My cat hocked on the carpet, my dog ate two miniature American flags that we got at the race, and I walked into a spider web this morning. Since my husband’s not up yet, he hasn’t had a chance to add to the general madness.

I’ve read the complete Left Behind series, by Tim LaHaye. It describes the great tribulation and the rise of the Antichrist after the rapture. I’m what I’d call a marginal Christian—just Christian enough to get by. In short, I’m not sure if I would make the cut for the rapture.

In college I had every intention of becoming a nun. I took pre-nursing and French classes so I could work at a hospital in Haiti. Unfortunately, I also took a belly dancing class, and drank rather heavily. Since I couldn’t find any orders of belly dancing, bar-hopping nuns, I sucked at French, and I got turned down for nursing school, I scrapped the nun idea. I figured it was a sign from God.

I don’t know what brand of spirituality “works,” mainly because I refuse to put God in a box. I’m not going to tell him his business, or limit him by my imagination and my rules. Jesus said, we don’t know at what hour the Master will return, so be ready. To me, that means that crackpots who predict that the world will end on May 21, at 6:00 pm EST, can’t be taken seriously.

If we start getting widespread earthquakes, I may have to rethink my options.

Check the expiration date

My couch smells like floral pickled urine with a side of mouthwash. It’s not really conducive to inviting company over for drinks. We’ve tried every cleaner known to man, we’ve had the windows open for days, and you still get dizzy just walking in the door. Bad kitty! That’s why we can’t have nice things.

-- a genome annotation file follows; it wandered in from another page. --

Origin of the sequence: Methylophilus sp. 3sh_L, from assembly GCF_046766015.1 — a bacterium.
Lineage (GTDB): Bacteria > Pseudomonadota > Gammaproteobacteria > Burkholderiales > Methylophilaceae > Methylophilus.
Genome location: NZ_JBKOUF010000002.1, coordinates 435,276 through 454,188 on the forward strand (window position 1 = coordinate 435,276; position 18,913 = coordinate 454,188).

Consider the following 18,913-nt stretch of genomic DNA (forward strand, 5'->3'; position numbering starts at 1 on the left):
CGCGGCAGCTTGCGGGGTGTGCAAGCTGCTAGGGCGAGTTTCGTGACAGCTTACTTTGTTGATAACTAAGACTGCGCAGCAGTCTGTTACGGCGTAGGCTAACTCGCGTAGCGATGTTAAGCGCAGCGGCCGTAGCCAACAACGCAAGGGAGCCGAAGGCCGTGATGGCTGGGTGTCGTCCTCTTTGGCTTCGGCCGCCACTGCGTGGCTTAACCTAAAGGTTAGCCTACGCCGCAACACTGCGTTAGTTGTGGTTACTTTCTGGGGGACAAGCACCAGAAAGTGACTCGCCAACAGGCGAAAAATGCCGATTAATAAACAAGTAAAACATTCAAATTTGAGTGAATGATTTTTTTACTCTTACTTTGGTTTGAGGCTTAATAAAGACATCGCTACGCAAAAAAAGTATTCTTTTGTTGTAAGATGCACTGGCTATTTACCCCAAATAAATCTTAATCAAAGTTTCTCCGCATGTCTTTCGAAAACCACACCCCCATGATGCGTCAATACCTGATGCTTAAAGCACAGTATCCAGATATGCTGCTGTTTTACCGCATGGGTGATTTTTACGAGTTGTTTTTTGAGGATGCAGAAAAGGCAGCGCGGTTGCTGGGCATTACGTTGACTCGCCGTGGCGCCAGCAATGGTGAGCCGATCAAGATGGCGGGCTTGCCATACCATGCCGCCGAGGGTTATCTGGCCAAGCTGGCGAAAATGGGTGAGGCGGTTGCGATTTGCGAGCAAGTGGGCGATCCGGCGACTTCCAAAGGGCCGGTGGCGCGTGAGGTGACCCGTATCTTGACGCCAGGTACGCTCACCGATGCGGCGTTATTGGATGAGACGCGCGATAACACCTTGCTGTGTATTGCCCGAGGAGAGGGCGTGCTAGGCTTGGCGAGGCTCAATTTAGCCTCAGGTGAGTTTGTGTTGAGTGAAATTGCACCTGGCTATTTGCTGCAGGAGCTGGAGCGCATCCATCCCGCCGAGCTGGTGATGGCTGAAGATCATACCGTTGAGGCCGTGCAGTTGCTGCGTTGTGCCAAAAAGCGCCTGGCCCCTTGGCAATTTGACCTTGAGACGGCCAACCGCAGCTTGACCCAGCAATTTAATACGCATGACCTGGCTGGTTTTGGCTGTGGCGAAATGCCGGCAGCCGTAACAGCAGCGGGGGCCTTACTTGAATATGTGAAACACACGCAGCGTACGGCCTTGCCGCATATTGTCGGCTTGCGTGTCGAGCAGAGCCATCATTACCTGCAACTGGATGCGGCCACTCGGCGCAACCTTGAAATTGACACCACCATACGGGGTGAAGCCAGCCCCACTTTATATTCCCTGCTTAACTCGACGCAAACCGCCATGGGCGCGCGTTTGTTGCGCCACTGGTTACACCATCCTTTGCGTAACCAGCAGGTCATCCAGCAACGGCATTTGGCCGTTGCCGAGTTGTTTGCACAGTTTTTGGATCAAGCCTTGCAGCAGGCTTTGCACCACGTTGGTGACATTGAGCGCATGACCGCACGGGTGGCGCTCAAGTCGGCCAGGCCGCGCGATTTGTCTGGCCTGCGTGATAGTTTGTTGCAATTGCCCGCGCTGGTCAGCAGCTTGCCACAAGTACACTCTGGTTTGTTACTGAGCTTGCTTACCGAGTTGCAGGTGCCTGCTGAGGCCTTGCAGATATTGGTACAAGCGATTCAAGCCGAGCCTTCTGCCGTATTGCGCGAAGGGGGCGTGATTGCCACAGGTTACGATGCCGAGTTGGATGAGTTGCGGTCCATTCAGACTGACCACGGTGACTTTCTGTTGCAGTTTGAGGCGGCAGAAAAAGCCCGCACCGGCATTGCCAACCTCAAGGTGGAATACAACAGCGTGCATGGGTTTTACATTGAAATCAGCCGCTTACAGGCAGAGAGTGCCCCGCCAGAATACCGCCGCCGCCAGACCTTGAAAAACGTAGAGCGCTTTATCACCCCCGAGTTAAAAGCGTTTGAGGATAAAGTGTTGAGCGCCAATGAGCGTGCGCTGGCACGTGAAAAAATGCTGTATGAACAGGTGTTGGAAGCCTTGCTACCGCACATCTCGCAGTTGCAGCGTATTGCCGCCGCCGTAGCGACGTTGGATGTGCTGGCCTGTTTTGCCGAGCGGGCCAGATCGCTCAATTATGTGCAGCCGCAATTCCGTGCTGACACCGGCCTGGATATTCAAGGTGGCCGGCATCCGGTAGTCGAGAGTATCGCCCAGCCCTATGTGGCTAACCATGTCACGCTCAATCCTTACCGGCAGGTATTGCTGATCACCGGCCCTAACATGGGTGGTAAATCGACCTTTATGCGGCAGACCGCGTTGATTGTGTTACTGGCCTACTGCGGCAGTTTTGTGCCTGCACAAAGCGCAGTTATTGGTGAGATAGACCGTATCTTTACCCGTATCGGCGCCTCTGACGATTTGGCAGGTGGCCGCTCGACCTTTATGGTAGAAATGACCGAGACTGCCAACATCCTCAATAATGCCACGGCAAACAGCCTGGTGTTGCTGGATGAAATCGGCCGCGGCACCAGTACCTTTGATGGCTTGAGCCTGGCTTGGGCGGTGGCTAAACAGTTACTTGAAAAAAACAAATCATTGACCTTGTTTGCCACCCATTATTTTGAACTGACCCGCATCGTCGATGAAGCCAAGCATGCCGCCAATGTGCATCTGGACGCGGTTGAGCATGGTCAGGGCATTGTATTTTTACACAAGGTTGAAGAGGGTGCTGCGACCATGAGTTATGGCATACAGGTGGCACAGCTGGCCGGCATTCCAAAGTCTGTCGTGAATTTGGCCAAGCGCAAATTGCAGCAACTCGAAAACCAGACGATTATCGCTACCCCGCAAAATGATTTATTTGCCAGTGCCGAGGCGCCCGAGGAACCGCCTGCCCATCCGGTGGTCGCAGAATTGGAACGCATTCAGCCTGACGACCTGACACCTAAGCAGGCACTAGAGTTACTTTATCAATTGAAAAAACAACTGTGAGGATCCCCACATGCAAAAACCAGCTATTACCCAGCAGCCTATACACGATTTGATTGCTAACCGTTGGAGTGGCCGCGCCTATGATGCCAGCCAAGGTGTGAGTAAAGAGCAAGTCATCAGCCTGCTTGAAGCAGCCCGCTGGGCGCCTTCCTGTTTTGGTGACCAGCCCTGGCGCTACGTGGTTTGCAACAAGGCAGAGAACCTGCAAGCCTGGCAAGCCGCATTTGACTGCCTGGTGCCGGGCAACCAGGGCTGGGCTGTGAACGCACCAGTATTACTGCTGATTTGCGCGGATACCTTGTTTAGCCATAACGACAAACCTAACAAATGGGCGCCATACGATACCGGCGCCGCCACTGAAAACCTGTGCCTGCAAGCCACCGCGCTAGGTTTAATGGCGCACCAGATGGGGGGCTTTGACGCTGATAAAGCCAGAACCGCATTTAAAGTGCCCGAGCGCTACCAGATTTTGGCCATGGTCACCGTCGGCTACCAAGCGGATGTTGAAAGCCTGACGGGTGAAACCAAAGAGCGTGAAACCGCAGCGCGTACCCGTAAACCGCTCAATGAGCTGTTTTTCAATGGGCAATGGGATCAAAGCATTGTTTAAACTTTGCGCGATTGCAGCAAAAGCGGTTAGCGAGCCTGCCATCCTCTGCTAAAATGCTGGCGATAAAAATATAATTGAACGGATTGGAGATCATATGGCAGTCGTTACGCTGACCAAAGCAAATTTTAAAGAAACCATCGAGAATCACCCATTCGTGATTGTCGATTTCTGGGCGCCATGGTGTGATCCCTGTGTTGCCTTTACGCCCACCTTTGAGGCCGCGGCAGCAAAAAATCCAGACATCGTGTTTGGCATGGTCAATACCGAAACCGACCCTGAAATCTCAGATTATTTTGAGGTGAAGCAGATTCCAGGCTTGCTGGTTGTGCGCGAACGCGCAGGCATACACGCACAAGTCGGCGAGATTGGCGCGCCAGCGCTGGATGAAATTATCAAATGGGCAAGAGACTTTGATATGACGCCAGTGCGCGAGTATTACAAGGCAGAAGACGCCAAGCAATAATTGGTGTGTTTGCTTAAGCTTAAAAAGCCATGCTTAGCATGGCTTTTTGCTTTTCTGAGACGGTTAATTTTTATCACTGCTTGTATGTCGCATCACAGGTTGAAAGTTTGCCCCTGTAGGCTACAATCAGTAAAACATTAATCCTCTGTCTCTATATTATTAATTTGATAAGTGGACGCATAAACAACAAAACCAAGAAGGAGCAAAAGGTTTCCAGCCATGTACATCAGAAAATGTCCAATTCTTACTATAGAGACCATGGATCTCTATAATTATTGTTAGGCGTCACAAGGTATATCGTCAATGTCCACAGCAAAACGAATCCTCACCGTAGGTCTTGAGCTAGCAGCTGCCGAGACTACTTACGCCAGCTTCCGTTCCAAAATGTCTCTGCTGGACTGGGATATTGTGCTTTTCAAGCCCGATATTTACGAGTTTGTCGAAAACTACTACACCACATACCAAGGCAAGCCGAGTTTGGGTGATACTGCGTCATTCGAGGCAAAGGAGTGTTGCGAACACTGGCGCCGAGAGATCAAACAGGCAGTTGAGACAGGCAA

Actually, my couch passed “nice” a couple years ago. It was closely followed by my comforter, my stove, and my big screen TV. My jeep just hit 50,000 miles. I’m expecting to wake up one morning to find it looking wistfully through repair shops in the yellow pages. Older cars like to get regularly pampered at the dealership day spa.

It kind of took me by surprise that my house, my appliances, and furniture are no longer new. I miss the new house smell, but I can live with that. More ominous is the fact that my term life insurance policy ran out last year. It can’t be good when your personal warranty expires.

All the signs were there. The shoebox full of pills, the post-menopausal panty liners from Depends, and a shiny new handlebar in the tub. My insurance agent assured me that for pennies a day, I could switch to their whole life policy. I had visions of Alex Trebec telling me that my loved ones would be able to afford a funeral that didn’t involve an old pickup truck, a cliff, and a gallon of lighter fluid.

I hate buying an appliance and the store wants to sell me their special warranty plan. Just build it right in the first place and I won’t need your stinkin’ peace of mind. Nevertheless, I decided to go with the new policy. It can’t be canceled and the rates won’t go up. Now if they would throw in a repair or replacement provision, I’d be golden.

I may not be shiny and new anymore, but I figure I’m more like a favorite pair of jeans – well worn and comfortable. I won’t worry about being put out on the curb until I start to smell like my couch.